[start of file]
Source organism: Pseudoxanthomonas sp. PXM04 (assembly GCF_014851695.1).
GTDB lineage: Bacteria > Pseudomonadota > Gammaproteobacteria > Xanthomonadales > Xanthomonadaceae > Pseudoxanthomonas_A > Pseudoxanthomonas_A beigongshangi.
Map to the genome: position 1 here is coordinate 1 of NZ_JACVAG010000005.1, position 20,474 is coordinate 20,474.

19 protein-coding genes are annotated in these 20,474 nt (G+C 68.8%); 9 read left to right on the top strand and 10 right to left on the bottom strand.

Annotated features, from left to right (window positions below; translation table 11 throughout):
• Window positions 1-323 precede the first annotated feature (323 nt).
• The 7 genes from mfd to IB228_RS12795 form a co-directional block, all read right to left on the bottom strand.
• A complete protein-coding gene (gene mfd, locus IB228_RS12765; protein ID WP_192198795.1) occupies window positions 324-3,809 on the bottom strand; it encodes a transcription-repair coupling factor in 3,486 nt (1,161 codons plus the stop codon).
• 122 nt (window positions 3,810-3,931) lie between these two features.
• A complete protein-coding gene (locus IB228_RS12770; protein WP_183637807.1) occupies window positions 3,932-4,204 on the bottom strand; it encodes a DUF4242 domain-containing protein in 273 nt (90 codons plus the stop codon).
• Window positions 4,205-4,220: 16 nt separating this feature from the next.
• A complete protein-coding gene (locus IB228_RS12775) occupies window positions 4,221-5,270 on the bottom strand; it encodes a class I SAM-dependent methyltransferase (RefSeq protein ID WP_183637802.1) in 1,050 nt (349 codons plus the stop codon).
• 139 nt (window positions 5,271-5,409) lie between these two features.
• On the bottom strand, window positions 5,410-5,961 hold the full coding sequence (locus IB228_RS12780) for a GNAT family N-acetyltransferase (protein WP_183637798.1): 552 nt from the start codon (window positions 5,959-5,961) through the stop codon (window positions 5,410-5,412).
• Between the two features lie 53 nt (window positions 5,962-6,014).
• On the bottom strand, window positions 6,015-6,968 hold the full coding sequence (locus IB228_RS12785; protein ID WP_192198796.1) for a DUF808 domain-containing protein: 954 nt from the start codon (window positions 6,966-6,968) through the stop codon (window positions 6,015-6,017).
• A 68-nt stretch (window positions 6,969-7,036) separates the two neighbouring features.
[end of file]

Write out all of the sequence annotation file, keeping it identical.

Source organism: Pseudoxanthomonas sp. PXM04 (assembly GCF_014851695.1).
GTDB lineage: Bacteria > Pseudomonadota > Gammaproteobacteria > Xanthomonadales > Xanthomonadaceae > Pseudoxanthomonas_A > Pseudoxanthomonas_A beigongshangi.
Map to the genome: position 1 here is coordinate 1 of NZ_JACVAG010000005.1, position 20,474 is coordinate 20,474.

19 protein-coding genes are annotated in these 20,474 nt (G+C 68.8%); 9 read left to right on the top strand and 10 right to left on the bottom strand.

Annotated features, from left to right (window positions below; translation table 11 throughout):
• Window positions 1-323 precede the first annotated feature (323 nt).
• The 7 genes from mfd to IB228_RS12795 form a co-directional block, all read right to left on the bottom strand.
• A complete protein-coding gene (gene mfd, locus IB228_RS12765; protein ID WP_192198795.1) occupies window positions 324-3,809 on the bottom strand; it encodes a transcription-repair coupling factor in 3,486 nt (1,161 codons plus the stop codon).
• 122 nt (window positions 3,810-3,931) lie between these two features.
• A complete protein-coding gene (locus IB228_RS12770; protein WP_183637807.1) occupies window positions 3,932-4,204 on the bottom strand; it encodes a DUF4242 domain-containing protein in 273 nt (90 codons plus the stop codon).
• Window positions 4,205-4,220: 16 nt separating this feature from the next.
• A complete protein-coding gene (locus IB228_RS12775) occupies window positions 4,221-5,270 on the bottom strand; it encodes a class I SAM-dependent methyltransferase (RefSeq protein ID WP_183637802.1) in 1,050 nt (349 codons plus the stop codon).
• 139 nt (window positions 5,271-5,409) lie between these two features.
• On the bottom strand, window positions 5,410-5,961 hold the full coding sequence (locus IB228_RS12780) for a GNAT family N-acetyltransferase (protein WP_183637798.1): 552 nt from the start codon (window positions 5,959-5,961) through the stop codon (window positions 5,410-5,412).
• Between the two features lie 53 nt (window positions 5,962-6,014).
• On the bottom strand, window positions 6,015-6,968 hold the full coding sequence (locus IB228_RS12785; protein ID WP_192198796.1) for a DUF808 domain-containing protein: 954 nt from the start codon (window positions 6,966-6,968) through the stop codon (window positions 6,015-6,017).
• A 68-nt stretch (window positions 6,969-7,036) separates the two neighbouring features.